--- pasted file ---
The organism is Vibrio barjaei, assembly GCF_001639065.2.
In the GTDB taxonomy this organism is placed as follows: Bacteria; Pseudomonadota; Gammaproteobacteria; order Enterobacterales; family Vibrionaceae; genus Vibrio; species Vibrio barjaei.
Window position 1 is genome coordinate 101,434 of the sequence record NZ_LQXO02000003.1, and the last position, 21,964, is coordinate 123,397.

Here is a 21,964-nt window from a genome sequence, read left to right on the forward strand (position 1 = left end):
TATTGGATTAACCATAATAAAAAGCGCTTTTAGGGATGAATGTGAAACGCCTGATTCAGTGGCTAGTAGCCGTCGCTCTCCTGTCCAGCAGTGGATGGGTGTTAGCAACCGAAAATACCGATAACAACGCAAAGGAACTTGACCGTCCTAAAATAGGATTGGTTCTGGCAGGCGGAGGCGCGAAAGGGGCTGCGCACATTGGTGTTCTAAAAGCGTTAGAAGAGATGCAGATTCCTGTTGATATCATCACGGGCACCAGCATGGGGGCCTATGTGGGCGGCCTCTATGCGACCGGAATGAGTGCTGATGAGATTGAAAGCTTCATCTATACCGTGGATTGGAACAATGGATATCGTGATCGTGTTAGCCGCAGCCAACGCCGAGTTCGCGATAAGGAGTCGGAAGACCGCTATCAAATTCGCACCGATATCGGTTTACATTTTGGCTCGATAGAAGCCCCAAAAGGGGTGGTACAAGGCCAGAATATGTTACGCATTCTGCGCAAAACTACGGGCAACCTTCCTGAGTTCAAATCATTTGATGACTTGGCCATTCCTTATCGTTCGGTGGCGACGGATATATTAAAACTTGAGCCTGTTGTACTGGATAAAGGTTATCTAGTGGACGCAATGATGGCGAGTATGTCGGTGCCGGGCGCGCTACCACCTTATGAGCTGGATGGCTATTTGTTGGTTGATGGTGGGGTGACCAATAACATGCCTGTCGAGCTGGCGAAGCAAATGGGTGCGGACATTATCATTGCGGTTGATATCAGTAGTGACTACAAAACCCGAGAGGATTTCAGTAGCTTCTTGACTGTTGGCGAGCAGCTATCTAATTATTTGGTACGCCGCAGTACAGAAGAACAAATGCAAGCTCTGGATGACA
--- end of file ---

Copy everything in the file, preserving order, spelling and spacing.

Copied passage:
The organism is Vibrio barjaei, assembly GCF_001639065.2.
In the GTDB taxonomy this organism is placed as follows: Bacteria; Pseudomonadota; Gammaproteobacteria; order Enterobacterales; family Vibrionaceae; genus Vibrio; species Vibrio barjaei.
Window position 1 is genome coordinate 101,434 of the sequence record NZ_LQXO02000003.1, and the last position, 21,964, is coordinate 123,397.

Here is a 21,964-nt window from a genome sequence, read left to right on the forward strand (position 1 = left end):
TATTGGATTAACCATAATAAAAAGCGCTTTTAGGGATGAATGTGAAACGCCTGATTCAGTGGCTAGTAGCCGTCGCTCTCCTGTCCAGCAGTGGATGGGTGTTAGCAACCGAAAATACCGATAACAACGCAAAGGAACTTGACCGTCCTAAAATAGGATTGGTTCTGGCAGGCGGAGGCGCGAAAGGGGCTGCGCACATTGGTGTTCTAAAAGCGTTAGAAGAGATGCAGATTCCTGTTGATATCATCACGGGCACCAGCATGGGGGCCTATGTGGGCGGCCTCTATGCGACCGGAATGAGTGCTGATGAGATTGAAAGCTTCATCTATACCGTGGATTGGAACAATGGATATCGTGATCGTGTTAGCCGCAGCCAACGCCGAGTTCGCGATAAGGAGTCGGAAGACCGCTATCAAATTCGCACCGATATCGGTTTACATTTTGGCTCGATAGAAGCCCCAAAAGGGGTGGTACAAGGCCAGAATATGTTACGCATTCTGCGCAAAACTACGGGCAACCTTCCTGAGTTCAAATCATTTGATGACTTGGCCATTCCTTATCGTTCGGTGGCGACGGATATATTAAAACTTGAGCCTGTTGTACTGGATAAAGGTTATCTAGTGGACGCAATGATGGCGAGTATGTCGGTGCCGGGCGCGCTACCACCTTATGAGCTGGATGGCTATTTGTTGGTTGATGGTGGGGTGACCAATAACATGCCTGTCGAGCTGGCGAAGCAAATGGGTGCGGACATTATCATTGCGGTTGATATCAGTAGTGACTACAAAACCCGAGAGGATTTCAGTAGCTTCTTGACTGTTGGCGAGCAGCTATCTAATTATTTGGTACGCCGCAGTACAGAAGAACAAATGCAAGCTCTGGATGACA